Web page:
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The greatest shoot Cd concentration was belonged to the soil that was polluted with the greatest level of Cd and diesel oil. Increasing soil pollution with diesel oil significantly increased the shoot Cd concentration [Table 2], as the results of this study showed that increasing soil pollution with diesel oil from 0% to 8% (W/W) significantly increased the shoot Cd concentration by 14.4%. The type of Zn fertilizer had a significant effect on shoot Cd concentration. Accordingly, the greatest and lowest effectiveness of applying Zn fertilizer on decreasing shoot Cd concentration has belonged to the foliar application of Zn(Arg)2 and ZnSO4, respectively. However, soil contamination with Cd and diesel oil has played an effective role in changing the Cd concentration of the plant. Regardless of the applied Zn source, soil pollution with Cd and diesel oil had an additive effect on increasing shoot Cd concentration. The shoot Cd concentration was increased by 12.4%, when the soil was simultaneously polluted with 20 mg Cd/kg soil and 4% (W/W) diesel oil.

Shoot Zn concentration

The greatest shoot Zn concentration [Table 2] has belonged to the plants cultivated in the nonpolluted soil and sprayed with Zn(Arg)2 amino acid chelate at the rates of 0.2% (W/V), while the lowest that was measured in the plant grown on the soil irrigated with Cd-polluted soil (20 mg Cd/kg soil) and sprayed with ZnSO4 at the lowest rate (0.1% [W/V]).

Shoot Zn concentration in cultivated in control soil was not detectable by AAS. Regardless of the amount of soil pollution, increasing the level of foliar application of Zn-amino acid chelate significantly increased the shoot Zn concentration, as the results of the this study showed that with increasing the application rate of Zn(Arg)2 from 0.1% to 0.2% (W/V) significantly increased the shoot Zn concentration cultivated in Cd (20 mg Cd/kg soil) and non-Cd-polluted soil by 11.2% and 13.4%, respectively. For Zn(His)2 chelate application, it was increased by 10.1% and 11.5%, respectively. Foliar application of ZnSO4 showed the similar trend. Based on the results of this study, foliar application of ZnSO4 at the rates of 0.2% (W/V) significantly increased the Zn concentration of the plant grown in the Cd-polluted (10 mg Cd/kg soil) and non-Cd-polluted soil by 8.2% and 9.3%, respectively. However, soil pollution to Cd or diesel oil had a negative effect on shoot Zn concentration, as the results of this study showed that increasing soil pollution with diesel oil from 0% to 2% (W/W) significantly decreased the shoot Zn concentration by 11.3%.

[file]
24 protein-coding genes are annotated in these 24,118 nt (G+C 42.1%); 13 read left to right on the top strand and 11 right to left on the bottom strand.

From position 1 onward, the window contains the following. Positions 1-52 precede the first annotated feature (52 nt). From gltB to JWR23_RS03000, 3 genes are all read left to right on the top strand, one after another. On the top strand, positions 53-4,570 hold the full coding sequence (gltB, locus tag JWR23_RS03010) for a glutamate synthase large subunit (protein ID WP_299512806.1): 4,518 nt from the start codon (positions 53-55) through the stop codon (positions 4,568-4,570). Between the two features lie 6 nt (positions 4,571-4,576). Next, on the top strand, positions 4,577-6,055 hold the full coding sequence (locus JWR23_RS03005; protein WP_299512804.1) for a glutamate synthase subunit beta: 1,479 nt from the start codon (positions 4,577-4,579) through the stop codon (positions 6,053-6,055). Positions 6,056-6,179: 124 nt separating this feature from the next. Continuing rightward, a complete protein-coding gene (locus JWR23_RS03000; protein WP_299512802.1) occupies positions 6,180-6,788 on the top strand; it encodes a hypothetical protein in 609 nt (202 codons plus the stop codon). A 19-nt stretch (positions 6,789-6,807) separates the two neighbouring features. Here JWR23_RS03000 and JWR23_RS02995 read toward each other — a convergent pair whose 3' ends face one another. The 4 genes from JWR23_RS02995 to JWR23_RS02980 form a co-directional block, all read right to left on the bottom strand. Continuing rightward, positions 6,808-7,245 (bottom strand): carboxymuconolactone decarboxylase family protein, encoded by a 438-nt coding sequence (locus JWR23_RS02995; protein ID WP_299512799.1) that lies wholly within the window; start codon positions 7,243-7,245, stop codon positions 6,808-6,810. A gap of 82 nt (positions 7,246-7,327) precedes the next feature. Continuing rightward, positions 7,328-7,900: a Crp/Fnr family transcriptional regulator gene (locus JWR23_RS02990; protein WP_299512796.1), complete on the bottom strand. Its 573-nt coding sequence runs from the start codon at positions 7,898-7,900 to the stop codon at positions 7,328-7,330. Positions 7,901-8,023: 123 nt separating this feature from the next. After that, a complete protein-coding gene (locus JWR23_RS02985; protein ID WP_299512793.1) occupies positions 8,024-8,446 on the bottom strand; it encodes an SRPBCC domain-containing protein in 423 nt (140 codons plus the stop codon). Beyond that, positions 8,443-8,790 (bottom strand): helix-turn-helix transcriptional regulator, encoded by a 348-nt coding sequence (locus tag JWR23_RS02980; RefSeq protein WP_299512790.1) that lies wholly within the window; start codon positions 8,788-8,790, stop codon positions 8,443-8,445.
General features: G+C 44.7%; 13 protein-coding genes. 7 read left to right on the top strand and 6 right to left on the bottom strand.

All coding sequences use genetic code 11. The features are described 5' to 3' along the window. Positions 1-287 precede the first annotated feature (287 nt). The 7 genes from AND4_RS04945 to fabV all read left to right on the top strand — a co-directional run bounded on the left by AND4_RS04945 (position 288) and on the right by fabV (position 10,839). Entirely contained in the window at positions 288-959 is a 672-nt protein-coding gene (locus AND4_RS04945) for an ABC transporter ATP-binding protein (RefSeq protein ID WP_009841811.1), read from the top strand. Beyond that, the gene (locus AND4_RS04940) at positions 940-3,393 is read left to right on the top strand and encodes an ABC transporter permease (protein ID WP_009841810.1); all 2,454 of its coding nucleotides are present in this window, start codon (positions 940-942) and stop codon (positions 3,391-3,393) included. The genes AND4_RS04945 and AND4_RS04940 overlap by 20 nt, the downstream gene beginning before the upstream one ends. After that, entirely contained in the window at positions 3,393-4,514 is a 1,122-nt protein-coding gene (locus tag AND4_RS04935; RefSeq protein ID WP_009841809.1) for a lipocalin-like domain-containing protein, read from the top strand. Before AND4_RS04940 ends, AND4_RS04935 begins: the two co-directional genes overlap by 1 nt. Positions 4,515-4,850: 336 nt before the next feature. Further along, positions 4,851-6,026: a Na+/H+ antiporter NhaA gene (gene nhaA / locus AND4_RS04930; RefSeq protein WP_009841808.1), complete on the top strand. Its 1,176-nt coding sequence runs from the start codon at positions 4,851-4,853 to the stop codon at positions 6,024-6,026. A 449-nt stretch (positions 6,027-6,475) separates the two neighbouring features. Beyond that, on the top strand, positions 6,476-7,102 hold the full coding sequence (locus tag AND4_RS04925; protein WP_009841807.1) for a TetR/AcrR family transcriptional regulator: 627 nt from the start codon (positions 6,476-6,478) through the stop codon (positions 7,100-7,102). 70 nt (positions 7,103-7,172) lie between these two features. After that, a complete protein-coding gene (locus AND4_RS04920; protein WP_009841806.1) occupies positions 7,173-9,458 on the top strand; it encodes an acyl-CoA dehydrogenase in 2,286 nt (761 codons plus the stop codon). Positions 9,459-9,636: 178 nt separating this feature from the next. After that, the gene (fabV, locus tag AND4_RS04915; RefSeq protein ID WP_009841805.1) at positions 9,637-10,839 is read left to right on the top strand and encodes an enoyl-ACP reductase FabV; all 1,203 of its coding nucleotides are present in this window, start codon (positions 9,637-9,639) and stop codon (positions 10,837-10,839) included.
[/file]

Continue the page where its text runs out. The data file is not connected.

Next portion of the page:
Grain Cd concentration

The greatest grain Cd concentration [Table 3] was belonged to the plants cultivated in the soil with the greatest level of Cd and diesel oil, while the lowest that was measured in the plant that was sprayed with the highest level of Zn(Arg)2 chelate with the lowest level of soil Cd pollution (10 mg Cd/kg soil).
Table 3: Effect of type and application rate of Zn fertilizer, Cd, and diesel oil on grain Cd and Zn concentration

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The grain Cd concentration in nonpolluted soil was not detectable by AAS. Increasing soil pollution to Cd or diesel oil significantly increased the grain Cd concentration. Based on the results of this study, increasing soil pollution with Cd from 0 to 20 mg Cd/kg soil in the soil that simultaneously polluted with 4% (W/W) diesel oil significantly increased the grain Cd concentration by 14.2%. Among this, using Zn sources via ZnSO4 or amino chelate decreased the grain Cd concentration in the plant that cultivated in the soil polluted with Cd or diesel oil. The results of our study showed that application of Zn(Arg)2 chelate at the rate of 0.2% (W/V) significantly decreased the grain Cd concentration by 11.2%. For Zn(His)2 chelate and ZnSO4, it was decreased by 10.8% and 8.3%, respectively.

Grain Zn concentration

Foliar application of Zn sources significantly increased the grain Zn concentration [Table 3]. Our results indicated that foliar application of Zn(Arg)2, Zn(His)2, and ZnSO4 at the rates of 0.2% (W/V) significantly increased the grain Zn concentration by 11.9%, 10.7%, and 9.1%, respectively.